“Topping a hill and seeing the peaks of the Grand Tetons, marveling a glacier resting peacefully on the volcanic Mount Rainier, observing elk munching on a meal just before the Arkansas sunset, and standing on the Old North Bridge remembering the historical events that occurred there – these are the moments that take my breath away,” Vinduska says. “I have found immense happiness learning about how everything in nature connects and pertains to our well-being in life. It is my greatest joy to be able to share this knowledge with the public.”
She confirmed that pursuing this career path was the right choice for her through college internship opportunities.
“During my first internship, I worked for the Kansas Department of Wildlife, Parks and Tourism as a Conservation Technician,” Vinduska said. “In this position, I learned about the maintenance it takes to upkeep a wildlife area and developed my own mourning dove banding project.”
Her second internship was working as a Park Guide at Arches National Park in Utah.
“I developed my own programs, delivered talks, took photos for the park, swore in Junior Rangers, and interacted with people from all over the world,” she said about the Park Guide opportunity.
“This job was the most influential experience of my developing career.”
For youth interested in becoming a park ranger, Vinduska advises them to challenge themselves by continuing to learn new skills and strive for creative excellence. The 4-H environmental stewardship and leadership projects can help with this.
Vinduska’s career field is a competitive one, so she also added for youth to believe in themselves and to seek out and pursue unique opportunities even if they seem out of reach.
“You never know the wonderful places these experiences can take you,” Vinduska said. “Always try to build connections. Many organizations or agencies, including the National Park Service, are like a big family in the sense that everyone knows everyone. Positive connections and recommendations can help you land a dream job.”
Lastly, a career as an Extension agent, especially those focused on agricultural and horticultural services, allows people to spend time outside, interact with community members, and care for the environment.
Sarah Christas is the horticulture Extension Agent in Caldwell County.
“I do educational programming,” she said. “I develop and implement a plan of work based on locally identified needs, which will lead to improved horticultural practices. I am working with field crop farmers, hemp farmers, homeowners with landscapes and ornamentals, local foods, farmers markets, and even strawberry farmers. We cover a broad spectrum of horticulture!”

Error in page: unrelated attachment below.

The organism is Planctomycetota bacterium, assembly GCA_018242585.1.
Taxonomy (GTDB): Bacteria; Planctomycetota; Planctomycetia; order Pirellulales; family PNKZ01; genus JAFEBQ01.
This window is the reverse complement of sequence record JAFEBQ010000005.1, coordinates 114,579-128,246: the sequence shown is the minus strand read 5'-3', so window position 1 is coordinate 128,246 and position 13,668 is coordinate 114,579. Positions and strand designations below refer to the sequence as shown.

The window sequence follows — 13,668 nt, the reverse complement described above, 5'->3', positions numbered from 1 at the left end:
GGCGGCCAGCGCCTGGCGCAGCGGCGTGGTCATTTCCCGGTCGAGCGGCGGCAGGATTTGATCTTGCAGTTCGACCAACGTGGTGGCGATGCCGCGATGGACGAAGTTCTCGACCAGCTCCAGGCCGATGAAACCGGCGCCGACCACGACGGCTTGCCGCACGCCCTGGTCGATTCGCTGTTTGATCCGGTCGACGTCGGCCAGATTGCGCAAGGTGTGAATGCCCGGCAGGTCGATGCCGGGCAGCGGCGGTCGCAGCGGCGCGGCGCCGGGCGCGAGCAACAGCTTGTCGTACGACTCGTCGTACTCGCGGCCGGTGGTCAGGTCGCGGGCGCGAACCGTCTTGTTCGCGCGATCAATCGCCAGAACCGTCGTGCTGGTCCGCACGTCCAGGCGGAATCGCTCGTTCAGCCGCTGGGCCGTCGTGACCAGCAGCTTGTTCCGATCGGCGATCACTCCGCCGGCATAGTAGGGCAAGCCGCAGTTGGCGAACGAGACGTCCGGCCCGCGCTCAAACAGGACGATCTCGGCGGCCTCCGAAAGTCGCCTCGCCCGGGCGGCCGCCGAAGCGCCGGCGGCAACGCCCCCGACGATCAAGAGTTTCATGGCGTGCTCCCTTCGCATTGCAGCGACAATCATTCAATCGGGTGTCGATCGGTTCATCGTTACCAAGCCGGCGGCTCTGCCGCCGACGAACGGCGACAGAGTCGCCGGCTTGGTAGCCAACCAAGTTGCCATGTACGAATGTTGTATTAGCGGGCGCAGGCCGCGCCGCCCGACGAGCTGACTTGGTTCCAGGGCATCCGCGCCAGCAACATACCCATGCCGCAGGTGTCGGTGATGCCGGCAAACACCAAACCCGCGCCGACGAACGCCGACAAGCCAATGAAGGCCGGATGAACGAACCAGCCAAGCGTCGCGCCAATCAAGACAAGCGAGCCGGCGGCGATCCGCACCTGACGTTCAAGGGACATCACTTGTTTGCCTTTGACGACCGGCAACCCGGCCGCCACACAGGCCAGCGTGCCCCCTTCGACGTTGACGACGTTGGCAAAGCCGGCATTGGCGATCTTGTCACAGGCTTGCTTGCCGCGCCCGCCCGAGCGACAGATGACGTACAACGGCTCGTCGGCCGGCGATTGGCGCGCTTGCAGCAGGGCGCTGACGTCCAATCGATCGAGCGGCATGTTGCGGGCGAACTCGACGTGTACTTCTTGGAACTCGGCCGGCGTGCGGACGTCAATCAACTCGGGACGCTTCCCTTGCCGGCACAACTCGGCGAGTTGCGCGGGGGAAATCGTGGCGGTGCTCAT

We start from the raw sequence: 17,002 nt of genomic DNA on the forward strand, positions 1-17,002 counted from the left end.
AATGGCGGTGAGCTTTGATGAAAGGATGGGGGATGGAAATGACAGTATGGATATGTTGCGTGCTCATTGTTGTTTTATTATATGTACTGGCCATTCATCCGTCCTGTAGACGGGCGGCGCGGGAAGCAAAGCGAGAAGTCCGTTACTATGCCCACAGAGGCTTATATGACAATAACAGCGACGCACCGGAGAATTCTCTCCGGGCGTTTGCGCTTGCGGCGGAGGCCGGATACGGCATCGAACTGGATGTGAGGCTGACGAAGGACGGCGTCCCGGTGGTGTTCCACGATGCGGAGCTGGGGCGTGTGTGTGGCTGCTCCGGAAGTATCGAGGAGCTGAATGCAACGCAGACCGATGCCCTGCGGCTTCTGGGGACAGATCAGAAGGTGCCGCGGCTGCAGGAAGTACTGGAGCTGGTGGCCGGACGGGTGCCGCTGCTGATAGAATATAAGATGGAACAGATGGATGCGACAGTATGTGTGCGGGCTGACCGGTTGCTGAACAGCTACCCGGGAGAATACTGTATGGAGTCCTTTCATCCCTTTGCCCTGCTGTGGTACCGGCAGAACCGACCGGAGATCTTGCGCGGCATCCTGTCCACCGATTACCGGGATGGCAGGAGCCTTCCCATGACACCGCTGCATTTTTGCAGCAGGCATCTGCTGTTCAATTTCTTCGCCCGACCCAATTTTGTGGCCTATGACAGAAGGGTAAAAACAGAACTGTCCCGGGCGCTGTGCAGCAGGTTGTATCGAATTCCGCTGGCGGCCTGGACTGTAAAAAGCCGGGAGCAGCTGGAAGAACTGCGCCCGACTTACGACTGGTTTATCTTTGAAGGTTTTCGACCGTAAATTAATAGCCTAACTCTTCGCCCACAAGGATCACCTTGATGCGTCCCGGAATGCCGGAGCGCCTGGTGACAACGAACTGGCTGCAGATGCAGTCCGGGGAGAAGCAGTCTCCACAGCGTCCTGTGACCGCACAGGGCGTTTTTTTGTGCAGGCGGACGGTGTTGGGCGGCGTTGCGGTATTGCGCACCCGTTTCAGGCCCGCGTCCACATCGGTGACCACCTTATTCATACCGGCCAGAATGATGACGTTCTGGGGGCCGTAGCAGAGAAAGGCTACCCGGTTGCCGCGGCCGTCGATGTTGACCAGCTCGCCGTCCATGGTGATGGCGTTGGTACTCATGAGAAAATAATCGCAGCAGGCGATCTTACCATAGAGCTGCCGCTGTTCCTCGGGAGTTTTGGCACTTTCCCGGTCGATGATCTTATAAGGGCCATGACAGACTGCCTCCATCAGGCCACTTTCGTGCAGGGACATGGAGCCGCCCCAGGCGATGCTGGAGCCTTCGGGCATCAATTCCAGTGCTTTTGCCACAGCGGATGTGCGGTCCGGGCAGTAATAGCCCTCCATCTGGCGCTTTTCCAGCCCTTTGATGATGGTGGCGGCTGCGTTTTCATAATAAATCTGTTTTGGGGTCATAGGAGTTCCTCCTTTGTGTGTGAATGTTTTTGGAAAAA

Christas said her days vary, but they often involve spending time outside.
“For example, last week we worked with an apple orchard and flew some drones for some footage for a video to promote our local orchard growers; so I spent all day outside in the apple orchards,” she said. “The next day I came into the office and did nothing but answer homeowner questions over the phone.”
Other times, Christas spends time in her role preparing to teach programs such as pesticide license certification, tree identification for a woodland owner, or how to create a pollinator garden for year around pollinators.
“As a horticulture extension agent, there is always something to learn, and one of my top interests is learning new things in the field of horticulture,” Christas said. “If you are interested in this job, I think it helps to have an interest in being able to learn something new – almost everyday – and wanting to help your community practice good horticulture techniques.”
She attended North Carolina State University for agriculture education.
“I think in your early years of school and life, you start to understand the things you really enjoy and hopefully seek a job that aligns with those interests,” Christas said. “So, growing up, I always enjoyed the outdoors.”